The cornua and tubae blew the command to brace, and Blandius gripped his pilum so hard that his knuckles turned white. The entire first line of soldiers had already taken out one of their two pila from behind their shields in anticipation of the command and knelt. They would use their standard throwing weapon as a lance, digging the handle’s back end into the dirt, and bracing the shaft with both hands. The row behind him held their shields high, ready to cover his line after the first impact. He smelled his neighbor’s urine, the green recruit no longer able to control his bladder. This wasn’t Blandius’ first fight, and he knew from experience that waiting was the hardest part. Once the wait was over so was the time of conscious thought and worry. His gaze followed the riders’ approach, seeing many go down from arrows, creating chaos in the tightly packed Transcudani ranks. The first riders, now in a much looser formation, came up on the caltrops.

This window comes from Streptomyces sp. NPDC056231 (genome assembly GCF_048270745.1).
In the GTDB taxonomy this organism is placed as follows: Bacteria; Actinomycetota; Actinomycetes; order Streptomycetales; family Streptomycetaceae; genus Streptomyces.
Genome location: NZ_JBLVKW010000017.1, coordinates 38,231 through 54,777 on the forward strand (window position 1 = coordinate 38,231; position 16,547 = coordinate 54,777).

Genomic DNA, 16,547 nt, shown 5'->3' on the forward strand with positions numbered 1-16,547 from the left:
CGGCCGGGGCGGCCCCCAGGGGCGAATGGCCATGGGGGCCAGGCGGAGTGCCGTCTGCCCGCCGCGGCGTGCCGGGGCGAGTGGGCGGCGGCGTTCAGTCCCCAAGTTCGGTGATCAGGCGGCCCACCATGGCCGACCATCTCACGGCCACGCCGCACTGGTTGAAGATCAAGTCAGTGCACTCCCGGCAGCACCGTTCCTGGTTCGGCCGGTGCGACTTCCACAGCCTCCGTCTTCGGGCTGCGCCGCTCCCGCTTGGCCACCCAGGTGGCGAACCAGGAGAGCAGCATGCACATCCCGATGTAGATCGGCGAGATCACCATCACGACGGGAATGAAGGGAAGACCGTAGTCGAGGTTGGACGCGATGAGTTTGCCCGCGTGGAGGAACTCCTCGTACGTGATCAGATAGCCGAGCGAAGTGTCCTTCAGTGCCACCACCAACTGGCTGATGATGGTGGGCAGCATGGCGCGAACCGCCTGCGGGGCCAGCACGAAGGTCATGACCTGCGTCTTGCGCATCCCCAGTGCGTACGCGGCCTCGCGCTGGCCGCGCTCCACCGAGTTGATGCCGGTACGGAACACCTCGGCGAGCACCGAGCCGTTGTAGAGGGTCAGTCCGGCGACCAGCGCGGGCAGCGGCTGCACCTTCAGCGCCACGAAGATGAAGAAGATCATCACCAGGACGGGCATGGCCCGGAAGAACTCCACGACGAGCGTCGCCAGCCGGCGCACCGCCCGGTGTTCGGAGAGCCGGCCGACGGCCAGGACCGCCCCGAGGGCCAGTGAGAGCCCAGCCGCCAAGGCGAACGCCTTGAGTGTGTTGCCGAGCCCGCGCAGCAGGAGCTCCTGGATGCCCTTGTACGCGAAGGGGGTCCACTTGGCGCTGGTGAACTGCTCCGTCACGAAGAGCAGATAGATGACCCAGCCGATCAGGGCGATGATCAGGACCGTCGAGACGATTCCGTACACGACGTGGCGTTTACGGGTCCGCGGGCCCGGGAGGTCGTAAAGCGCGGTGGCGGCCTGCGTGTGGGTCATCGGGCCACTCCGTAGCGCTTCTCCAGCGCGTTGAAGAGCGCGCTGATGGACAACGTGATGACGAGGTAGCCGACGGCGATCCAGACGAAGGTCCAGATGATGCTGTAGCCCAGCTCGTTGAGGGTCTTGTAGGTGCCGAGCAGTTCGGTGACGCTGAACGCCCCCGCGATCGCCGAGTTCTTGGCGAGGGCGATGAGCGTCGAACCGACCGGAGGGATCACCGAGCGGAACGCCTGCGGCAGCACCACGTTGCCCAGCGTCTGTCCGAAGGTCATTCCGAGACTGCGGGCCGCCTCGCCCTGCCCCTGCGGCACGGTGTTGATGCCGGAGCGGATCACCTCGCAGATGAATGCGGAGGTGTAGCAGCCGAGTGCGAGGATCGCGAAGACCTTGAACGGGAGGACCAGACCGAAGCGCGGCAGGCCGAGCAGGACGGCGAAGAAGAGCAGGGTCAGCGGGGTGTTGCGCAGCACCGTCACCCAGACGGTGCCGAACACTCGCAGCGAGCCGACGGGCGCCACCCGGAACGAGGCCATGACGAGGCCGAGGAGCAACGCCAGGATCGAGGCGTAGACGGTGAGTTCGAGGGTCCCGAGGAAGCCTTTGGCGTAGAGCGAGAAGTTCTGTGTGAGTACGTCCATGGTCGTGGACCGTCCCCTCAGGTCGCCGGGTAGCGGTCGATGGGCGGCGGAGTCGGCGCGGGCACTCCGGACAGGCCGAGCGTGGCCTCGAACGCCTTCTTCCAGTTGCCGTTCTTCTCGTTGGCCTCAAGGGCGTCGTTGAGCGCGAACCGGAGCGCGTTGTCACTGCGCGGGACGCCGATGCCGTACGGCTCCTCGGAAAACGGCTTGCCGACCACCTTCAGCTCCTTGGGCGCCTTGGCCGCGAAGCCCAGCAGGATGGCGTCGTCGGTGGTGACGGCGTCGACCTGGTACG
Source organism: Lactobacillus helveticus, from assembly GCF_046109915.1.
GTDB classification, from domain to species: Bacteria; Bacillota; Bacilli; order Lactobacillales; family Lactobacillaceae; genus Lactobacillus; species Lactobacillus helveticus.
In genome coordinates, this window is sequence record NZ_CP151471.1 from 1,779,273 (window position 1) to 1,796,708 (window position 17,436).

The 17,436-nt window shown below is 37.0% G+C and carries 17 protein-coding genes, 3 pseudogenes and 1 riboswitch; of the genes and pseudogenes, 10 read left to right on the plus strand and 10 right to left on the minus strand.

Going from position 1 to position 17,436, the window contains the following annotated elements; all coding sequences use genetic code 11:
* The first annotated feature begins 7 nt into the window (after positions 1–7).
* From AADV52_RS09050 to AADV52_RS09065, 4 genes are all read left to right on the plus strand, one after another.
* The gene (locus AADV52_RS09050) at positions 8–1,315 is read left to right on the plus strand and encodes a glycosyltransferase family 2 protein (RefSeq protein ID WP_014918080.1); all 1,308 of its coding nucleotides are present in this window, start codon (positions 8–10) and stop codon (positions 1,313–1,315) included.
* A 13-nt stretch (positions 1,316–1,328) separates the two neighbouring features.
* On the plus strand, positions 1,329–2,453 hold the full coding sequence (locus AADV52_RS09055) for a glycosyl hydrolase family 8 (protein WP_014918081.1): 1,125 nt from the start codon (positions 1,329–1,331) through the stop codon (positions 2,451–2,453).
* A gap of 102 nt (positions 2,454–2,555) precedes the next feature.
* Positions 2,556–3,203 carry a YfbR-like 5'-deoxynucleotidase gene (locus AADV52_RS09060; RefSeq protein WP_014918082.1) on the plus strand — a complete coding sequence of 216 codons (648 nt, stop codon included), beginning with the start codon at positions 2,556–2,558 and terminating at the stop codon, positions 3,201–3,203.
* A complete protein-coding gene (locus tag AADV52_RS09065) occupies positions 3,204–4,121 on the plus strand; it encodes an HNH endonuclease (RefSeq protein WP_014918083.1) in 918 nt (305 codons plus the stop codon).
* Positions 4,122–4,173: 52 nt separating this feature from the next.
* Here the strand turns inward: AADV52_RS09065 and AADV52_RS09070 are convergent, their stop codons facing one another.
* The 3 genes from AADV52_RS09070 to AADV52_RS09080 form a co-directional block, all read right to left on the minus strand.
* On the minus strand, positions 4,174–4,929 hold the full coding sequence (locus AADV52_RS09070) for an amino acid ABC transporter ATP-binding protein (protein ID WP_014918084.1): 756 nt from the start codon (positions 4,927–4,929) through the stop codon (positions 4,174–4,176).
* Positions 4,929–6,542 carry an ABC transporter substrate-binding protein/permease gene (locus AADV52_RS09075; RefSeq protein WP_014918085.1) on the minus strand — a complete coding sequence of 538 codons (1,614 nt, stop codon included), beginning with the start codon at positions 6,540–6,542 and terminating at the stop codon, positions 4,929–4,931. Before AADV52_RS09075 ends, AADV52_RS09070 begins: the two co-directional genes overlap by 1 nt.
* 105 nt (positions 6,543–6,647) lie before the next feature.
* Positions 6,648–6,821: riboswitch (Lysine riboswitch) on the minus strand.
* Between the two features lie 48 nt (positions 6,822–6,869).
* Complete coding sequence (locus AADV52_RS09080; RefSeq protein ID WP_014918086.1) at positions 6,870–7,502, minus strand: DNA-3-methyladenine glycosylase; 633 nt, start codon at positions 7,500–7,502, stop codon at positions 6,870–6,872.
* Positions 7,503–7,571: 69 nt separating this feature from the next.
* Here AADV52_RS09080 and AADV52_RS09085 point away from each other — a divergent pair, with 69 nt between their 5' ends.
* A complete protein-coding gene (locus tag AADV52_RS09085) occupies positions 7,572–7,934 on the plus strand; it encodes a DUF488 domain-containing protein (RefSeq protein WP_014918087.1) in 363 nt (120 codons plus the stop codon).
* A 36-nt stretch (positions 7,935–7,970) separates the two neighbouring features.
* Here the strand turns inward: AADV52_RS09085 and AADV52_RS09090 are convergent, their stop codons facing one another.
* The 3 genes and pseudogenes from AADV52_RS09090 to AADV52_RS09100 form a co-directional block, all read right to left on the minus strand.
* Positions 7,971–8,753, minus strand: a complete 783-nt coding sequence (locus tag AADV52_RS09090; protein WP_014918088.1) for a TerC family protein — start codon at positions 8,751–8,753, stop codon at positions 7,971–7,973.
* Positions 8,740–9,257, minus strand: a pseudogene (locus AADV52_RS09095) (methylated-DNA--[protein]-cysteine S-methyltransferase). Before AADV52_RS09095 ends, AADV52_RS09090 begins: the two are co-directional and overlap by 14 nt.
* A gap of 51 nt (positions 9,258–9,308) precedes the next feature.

The warriors in front of him made it several feet into the caltrop zone before chaos ensued. The magnificent horses started to scream, their legs buckling from hitting caltrops in full gallop. Those horses went down hard, dislodging their riders explosively. Still, a smaller number of the riders made it through and came up on the first line. Blandius shivered from anticipation, looking up at the head of a proud brown stallion aiming straight at him. He got lucky since the horse slowed at the last moment, deciding to rear. Blandius knew to lift his pilum off the ground to push it at the horse’s exposed neck. The horse saw the weapon coming and turned in panic to avoid it, jumping right and colliding with another cavalry man.